Geographic Area: Botswana
Focal Question: What are the effects of conservation policies on local communities?
Reviewer: Matt Huber 01
People who claim to be environmentalists will often support any conservation policy that is put into practice. However, these policies can often have adverse effects on local people who live on the lands where conservation measures are enforced. These policies can lead to human rights violations, greater resource depletion, increased poverty, and stratification among local communities.
In this study, I will examine the effects of conservation policies on the Tyua Bushmen of the northeastern Kalahari, which is located n the northeastern section of Botswana. The area supports a variety of large fauna from elephants to bush squirrels. The Tyua are former foragers who are now agropastoralists and wage laborers. They live in small villages of 10-120 people and subsist off a combination of crops and livestock products. They also still hunt and gather to supplement their diet, which makes hunting an important part of their livelihood. However, the Botswana government has made it illegal to hunt in certain areas in an attempt to preserve the wildlife. Preserving the wildlife has become increasingly important, not because Botswana government officials have had an altruistic revelation that they want to preserve biodiversity, but because revenues from the tourist industry based around sightseeing of African wildlife have recently skyrocketed. However, local people such as the Tyua have yet to benefit economically from this tourism boom.
In 1980, some Tyua people were hunting illegally in the Wankie National Park and there was a violent confrontation with some Botswana game scouts who were killed because of their violent attempts to disarm the Tyua. This bloody affair led the Botswana government to increase their patrolmen who enforce conservation policies. The last 20 years have been marked by an increase in the enactment of conservation policies. The government placed restrictions on access to Special Game Licenses, which, beforehand, were important for the Tyua people who subsisted on wild animals. The government also established a new conservation areas near the Tyua villages called the Nata Sanctuary. The region used to be an important salt source for the Tyua people as an exchange and income generating resource. This area was also used by the Tyua for foraging and grazing purposes. However, no compensation was offered to the Tyua people for the loss of this area. Therefore, the Tyua people have received non of the economic benefits associated with tourism in the Nata Sanctuary and have in turn lost a great deal of their means to an economic livelihood. This has led their people to put extra pressure on the resources in other areas and therefore has led to further resource depletion in those areas. Policies that spur conservation in one area at the expense of others can hardly be seen as productive. Furthermore, when local communities are forced into a situation of greater resources scarcity the harmful effects of poverty and inequality are certainly amplified.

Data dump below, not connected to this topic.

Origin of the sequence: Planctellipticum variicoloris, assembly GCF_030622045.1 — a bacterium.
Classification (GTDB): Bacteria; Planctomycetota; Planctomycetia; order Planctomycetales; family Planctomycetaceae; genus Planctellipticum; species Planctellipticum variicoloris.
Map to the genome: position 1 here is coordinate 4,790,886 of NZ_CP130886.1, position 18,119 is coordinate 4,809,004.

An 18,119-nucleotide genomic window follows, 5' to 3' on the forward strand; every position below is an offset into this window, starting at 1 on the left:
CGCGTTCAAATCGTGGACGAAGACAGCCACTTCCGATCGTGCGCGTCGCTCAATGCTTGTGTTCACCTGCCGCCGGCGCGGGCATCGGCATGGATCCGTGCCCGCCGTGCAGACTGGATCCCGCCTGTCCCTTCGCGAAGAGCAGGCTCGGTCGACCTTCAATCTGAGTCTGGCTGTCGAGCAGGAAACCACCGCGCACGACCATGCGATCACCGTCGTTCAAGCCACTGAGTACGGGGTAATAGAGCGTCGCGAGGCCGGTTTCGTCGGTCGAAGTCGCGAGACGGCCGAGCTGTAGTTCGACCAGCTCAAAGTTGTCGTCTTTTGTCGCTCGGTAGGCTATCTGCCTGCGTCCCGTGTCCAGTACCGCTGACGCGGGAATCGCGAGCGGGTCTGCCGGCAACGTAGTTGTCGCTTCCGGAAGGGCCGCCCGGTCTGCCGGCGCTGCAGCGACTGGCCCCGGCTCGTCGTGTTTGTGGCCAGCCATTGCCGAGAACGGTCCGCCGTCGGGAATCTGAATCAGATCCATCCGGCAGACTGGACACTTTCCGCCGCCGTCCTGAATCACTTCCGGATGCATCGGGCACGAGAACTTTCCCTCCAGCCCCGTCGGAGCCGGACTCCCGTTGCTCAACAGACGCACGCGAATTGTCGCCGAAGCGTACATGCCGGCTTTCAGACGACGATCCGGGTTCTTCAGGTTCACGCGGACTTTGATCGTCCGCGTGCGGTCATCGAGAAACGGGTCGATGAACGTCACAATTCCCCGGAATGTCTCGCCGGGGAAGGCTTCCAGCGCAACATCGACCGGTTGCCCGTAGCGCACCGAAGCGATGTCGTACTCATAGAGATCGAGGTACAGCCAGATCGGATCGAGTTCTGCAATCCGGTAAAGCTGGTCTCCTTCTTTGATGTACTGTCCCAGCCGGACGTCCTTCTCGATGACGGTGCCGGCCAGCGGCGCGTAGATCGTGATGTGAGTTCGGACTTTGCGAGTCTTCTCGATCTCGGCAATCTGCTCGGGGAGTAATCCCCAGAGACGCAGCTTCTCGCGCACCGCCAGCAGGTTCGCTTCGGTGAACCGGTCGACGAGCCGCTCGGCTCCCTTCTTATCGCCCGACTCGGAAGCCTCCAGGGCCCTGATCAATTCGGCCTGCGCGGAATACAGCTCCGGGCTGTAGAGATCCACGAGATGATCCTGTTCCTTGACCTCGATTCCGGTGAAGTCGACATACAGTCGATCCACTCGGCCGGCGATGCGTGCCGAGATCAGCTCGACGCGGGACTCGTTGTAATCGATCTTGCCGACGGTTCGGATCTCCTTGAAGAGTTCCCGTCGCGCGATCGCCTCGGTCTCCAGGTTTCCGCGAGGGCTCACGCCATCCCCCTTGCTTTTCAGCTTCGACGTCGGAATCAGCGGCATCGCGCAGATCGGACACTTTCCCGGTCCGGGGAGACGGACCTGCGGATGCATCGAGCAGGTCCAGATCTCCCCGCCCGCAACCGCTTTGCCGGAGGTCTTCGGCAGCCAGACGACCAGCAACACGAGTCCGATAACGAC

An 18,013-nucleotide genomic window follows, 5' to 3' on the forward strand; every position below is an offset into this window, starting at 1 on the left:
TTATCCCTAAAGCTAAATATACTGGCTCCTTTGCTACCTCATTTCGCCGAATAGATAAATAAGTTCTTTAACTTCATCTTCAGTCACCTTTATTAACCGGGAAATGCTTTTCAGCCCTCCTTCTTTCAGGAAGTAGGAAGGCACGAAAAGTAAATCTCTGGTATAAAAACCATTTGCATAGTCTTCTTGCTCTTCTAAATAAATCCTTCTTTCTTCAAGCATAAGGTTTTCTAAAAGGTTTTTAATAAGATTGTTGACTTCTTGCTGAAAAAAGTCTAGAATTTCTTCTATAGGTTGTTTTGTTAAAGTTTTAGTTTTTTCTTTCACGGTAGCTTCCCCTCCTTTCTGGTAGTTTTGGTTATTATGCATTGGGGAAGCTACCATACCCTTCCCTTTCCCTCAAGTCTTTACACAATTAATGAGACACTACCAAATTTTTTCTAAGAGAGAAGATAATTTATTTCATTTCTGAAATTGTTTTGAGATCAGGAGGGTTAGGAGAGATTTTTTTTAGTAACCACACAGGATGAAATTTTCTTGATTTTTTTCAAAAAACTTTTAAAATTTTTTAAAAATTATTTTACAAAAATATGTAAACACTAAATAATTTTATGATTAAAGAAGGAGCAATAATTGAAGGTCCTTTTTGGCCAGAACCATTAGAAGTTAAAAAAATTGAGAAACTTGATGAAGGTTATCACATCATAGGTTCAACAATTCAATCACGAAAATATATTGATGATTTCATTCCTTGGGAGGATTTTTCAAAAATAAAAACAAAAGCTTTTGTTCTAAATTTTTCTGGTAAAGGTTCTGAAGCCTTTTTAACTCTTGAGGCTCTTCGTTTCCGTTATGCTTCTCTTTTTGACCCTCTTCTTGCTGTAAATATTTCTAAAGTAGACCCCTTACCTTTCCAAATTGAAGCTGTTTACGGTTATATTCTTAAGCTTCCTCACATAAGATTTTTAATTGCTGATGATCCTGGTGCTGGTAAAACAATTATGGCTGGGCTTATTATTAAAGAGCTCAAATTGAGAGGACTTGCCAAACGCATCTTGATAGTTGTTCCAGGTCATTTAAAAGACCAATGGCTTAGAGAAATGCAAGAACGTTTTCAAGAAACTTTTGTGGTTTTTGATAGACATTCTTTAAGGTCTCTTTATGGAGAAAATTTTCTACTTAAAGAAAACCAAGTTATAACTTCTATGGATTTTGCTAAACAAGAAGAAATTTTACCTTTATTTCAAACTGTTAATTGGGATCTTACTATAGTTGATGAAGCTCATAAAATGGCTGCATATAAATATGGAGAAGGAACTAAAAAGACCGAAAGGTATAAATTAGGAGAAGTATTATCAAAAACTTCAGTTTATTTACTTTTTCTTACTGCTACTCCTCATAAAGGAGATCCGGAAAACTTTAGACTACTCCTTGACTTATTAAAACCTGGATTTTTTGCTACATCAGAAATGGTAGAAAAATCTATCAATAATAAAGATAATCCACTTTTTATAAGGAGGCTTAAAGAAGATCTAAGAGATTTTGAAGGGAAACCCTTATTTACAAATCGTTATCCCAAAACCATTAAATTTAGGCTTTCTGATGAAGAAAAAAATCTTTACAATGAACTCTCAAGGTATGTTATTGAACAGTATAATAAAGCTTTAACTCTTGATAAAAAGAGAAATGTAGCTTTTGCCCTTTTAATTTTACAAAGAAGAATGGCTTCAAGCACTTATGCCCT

The Department of Wildlife and National Parks (DWNP) in Botswana have markedly increased the amounts of search and seizure tactics on the Tyua people. In fact, there have been extensive accounts of human rights violations against the Tyua people by personnel of these conservation enforcement agencies. Tyua people have been arrested and tortured if found hunting in restricted areas. There have also been cases of DWNP personnel shooting and killing people found in these areas. The DWNP takes a rather hard-lined approach at these poachers and sees them as armed men crossing borders that must be taken on aggressively. Often times it is found later that these poachers were not even hunting wild game but merely collecting wild plants, collecting water, or even visiting friends. Some accounts have suggested that as many as 96 people were killed in 1992 alone. Most of the victims have been women and children. These practices should not lead one to question whether or not conservation is a good idea, but it should cause us to question whether or not it is being carried out in the best fashion. As one Tyua women puts it, "Just because these people say they are helping preserve the environment does not mean that they should be able to violate our human rights".
There have been attempts to link conservation with economic benefits for local people such as the Communal Areas Management Program for Indigenous Resources (CAMPFIRE). However, local people are rarely involved in the decision making process on issues of resource management. Most all conservation policies are decided on and enacted by a very centralized bureaucracy that fails to hear the voices of the local people actually effected by these policies. Well-intentioned international NGOs such as the World Wildlife Fund and Conservation International promote and help implement such policies that are framed by centralized governmental institutions. It is important for these NGOs to understand the far-reaching effects of the policies they promote. Lack of participation in power over conservation policy should be seen as the main reason local communities, such as the Tyua, are adversely affected by it. Conservation policy should take a less coercive and more cooperative approach when dealing with local populations. Since people like the Tyua have a heritage of preservation, interaction with, and knowledge of the landscape, it is nonsensical that they do not have, at least, some of the power to effect decisions that alter it. Ultimately, until local people are empowered in conservation policy its efforts will be counterproductive.